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Ophthalmology. 1992 Jun;99(6):867-72.

Shotgun eye injuries. Ocular risk and eye protection efficacy.

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United States Army Aeromedical Center, Ft. Rucker, AL.



Little is known about the efficacy of shotgun eye protection. Shotguns can easily propel pellets with enough energy to penetrate the human eye, and a large percentage of shotgun eye injuries occur during shotgun sports such as hunting, trap, skeet, and sporting clays. Many of these injuries are preventable with proper eye protection. Although it is known that polycarbonate is the best lens material for shotgun eye protection, there has been no research that addresses the vision protective system design and its influence on eye protection.


A field study was performed during which shotshells were fired at 1:1 scale photographs of human faces to determine the risk of ocular trauma. The protective efficacy of three types of polycarbonate protective eye wear (standard industrial safety glasses with snap-on side shields, wrap-around racket sport glasses, and three-piece glasses with integral side shields) was tested by firing shotshells at them at various distances. Both frontal and side protection was evaluated.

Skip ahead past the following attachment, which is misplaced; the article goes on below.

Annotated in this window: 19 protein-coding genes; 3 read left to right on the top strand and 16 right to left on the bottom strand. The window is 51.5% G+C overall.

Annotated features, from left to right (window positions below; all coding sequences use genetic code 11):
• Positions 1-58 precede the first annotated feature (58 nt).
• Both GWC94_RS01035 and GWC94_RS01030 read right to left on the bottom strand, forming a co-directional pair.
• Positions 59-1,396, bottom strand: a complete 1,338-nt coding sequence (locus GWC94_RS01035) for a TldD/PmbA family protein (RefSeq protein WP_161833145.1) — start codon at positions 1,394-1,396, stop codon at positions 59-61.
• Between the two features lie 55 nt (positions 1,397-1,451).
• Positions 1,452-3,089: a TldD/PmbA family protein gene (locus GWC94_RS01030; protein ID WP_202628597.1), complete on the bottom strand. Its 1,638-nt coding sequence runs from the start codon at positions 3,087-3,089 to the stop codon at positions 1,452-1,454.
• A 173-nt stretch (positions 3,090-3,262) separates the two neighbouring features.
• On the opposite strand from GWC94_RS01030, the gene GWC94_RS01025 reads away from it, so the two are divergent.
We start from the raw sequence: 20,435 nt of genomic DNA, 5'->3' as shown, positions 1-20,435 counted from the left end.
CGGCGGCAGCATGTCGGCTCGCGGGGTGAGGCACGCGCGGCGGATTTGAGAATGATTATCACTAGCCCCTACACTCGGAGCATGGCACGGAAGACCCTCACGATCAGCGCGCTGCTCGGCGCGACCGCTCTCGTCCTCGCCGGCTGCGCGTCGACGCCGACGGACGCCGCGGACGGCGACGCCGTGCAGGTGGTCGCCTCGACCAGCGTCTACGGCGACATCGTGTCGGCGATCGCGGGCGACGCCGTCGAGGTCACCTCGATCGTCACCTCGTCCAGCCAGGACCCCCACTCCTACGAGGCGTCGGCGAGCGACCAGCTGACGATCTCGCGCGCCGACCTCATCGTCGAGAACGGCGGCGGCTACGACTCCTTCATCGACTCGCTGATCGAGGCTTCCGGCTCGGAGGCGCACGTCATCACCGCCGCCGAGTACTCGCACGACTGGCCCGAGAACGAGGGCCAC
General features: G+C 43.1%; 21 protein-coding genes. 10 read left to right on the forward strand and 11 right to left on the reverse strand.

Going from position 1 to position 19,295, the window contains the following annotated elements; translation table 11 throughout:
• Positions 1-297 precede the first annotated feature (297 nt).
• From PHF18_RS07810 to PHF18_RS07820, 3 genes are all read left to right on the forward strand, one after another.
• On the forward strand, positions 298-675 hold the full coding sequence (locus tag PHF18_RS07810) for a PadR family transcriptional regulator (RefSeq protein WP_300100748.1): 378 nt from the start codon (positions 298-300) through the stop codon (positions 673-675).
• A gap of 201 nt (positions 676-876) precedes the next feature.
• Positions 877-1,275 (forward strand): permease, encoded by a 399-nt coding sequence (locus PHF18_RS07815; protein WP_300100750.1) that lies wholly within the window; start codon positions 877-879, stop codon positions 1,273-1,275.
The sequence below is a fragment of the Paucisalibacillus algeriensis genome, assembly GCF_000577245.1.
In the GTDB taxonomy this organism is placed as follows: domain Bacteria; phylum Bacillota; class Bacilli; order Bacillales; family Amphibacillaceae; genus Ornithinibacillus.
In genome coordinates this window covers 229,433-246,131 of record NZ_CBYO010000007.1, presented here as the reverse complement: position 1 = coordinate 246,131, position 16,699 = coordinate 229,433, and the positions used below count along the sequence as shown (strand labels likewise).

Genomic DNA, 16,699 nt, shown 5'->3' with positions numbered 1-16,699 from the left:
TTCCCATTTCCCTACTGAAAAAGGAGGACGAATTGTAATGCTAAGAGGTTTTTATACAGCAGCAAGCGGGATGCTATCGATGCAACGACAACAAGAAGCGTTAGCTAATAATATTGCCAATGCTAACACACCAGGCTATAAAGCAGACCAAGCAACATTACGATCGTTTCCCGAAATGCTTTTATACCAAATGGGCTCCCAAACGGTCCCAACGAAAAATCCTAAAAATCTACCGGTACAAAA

Results showed that the eye is at a high risk (55% to 100%) of being hit with shot pellets at ranges of 15 to 40 yards. It also was determined that the protective eye wear will give good frontal eye protection from shotgun pellets but integral side shields and a headband are necessary to obtain adequate side protection.


These findings, coupled with the poor visual prognosis of ocular shotgun injuries, indicate that polycarbonate protective eye wear with integral side shields and headbands should be worn by all involved with shotgun sports.

[Indexed for MEDLINE]

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